The sect also calls for the return of all money, property, and documents of its members that have been looted, seized, or confiscated to their owners, and the opening of their bank accounts, and the cessation of restricting them in their sources of livelihood, and the respect of their right to participate in building Yemen and the development of society through their voluntary administrative and development institutions as citizens and in accordance with the constitution. .
The Houthis’ new wave of oppression against the Baha’is in Yemen, Nader al-Saqqaf, a member of the Public Affairs Office of the Baha’is in Yemen, described it as “a continuation of the persecution approach,” according to what he told Asharq Al-Awsat.
Al-Saqqaf, one of the deportees from Yemen, confirmed that heavily armed Houthi forces took 17 Baha’is to an unknown destination after they raided a peaceful meeting of them in one of the homes of members of the sect. Where they were discussing the participation of the Baha’i community in creating a vibrant environment for all Yemenis and the formation of organizations that take care of the spiritual and material needs of their community.
He said, “The attack is a continuation of the systematic persecution practiced by the Houthis against the Baha’is since late 2014 until now, and their continuous attempts to erase the cultural and social identity of the Baha’is as a component of Yemeni society.”
He added that the Houthi group continues to raid homes, intimidate families and children, shoot at homes, and explicitly threaten to kill, physically liquidate, and spread terror among women and children.
Al-Saqqaf described the Houthi move as “a clear violation of freedom of belief under international conventions, and the right to assembly and management of religious and community affairs.” He stressed that the attack is in addition to the methodology of persecution that the Houthis insist on, and an additional evidence that they are continuing attempts to hide the voice and social presence of the Baha’is through continuous harassment, follow-up campaigns, pursuing individuals and narrowing their livelihoods, in the hope of shrinking the Baha’is and concealing their identity.
A member of the Public Affairs Office of the Baha’is indicates that members of the sect are subjected to various types of physical and psychological torture in addition to their exile from their homeland. Their livelihoods, causing others to be laid off from their jobs, closing licensed institutions, stealing their property, financial harassment, and freezing banking transactions of Baha’is and those who deal with them.
In addition to human rights anger at the coup militia’s move and the demand for international intervention to save the Baha’i community from Houthi persecution, the Yemeni government condemned this incident of oppression, describing it as a “shameful and cowardly act,” according to what Yemeni Information Minister Muammar al-Iryani told Asharq Al-Awsat.
Al-Eryani said that the operation to raid the meeting by the Houthis and kidnap 17 Baha’is “is a shameful and cowardly act that falls within the persecution practiced by the militia against religious minorities, led by the Baha’i sect, since its coup against the state, in a clear and explicit violation of freedom of religion and belief and the right to organize, assemble and practice religious rites that it approves.” International laws, charters and treaties.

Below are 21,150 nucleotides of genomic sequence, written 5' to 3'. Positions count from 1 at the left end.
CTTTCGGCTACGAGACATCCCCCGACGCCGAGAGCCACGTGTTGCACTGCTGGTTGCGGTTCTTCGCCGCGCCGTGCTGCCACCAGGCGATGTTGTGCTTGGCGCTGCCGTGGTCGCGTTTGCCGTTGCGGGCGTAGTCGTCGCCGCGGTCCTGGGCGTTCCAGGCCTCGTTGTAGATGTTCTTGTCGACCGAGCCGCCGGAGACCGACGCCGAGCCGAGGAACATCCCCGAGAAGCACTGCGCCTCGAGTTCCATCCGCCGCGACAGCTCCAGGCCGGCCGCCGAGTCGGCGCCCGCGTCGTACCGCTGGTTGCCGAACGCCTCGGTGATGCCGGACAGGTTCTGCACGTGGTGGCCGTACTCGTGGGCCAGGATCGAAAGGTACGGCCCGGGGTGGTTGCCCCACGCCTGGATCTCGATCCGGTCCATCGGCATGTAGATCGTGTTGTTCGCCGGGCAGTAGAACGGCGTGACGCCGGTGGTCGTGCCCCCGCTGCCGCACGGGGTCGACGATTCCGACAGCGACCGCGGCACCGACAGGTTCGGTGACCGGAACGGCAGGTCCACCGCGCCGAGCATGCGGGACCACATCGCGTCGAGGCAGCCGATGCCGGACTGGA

Al-Eryani added, “This crime confirms the Houthi militia’s move, under Iranian direction and directive, in an approach of escalation, targeting, and systematic terrorism of religious minorities, and the persecution of their followers on the basis of their beliefs.” Where the followers of these minorities were subjected to a series of crimes and violations that varied between house raids, intimidation of families, kidnapping, arbitrary arrest on fabricated charges, psychological and physical torture, enforced disappearance and exile, subjecting them to extrajudicial trials, confiscation and looting of their property, storming and confiscation of their headquarters, and public incitement against them by spreading hate speech and attempting to Undermining the social fabric and civil peace.
The Yemeni Minister of Information was surprised by what he described as “the continued silence of the international community, the United Nations, and human rights organizations and bodies on these crimes,” and called on them to carry out “their responsibilities in pressuring the Houthi militia to stop its racist practices against religious minorities.”
The Yemeni minister also called for “the cessation of all forms of prosecution, harassment and discrimination on the basis of belief, as it is a flagrant violation of international laws and covenants, foremost of which is the Universal Declaration of Human Rights and the International Covenant on Civil and Political Rights, and the prosecution and accountability of those involved in the militia leaders and elements.”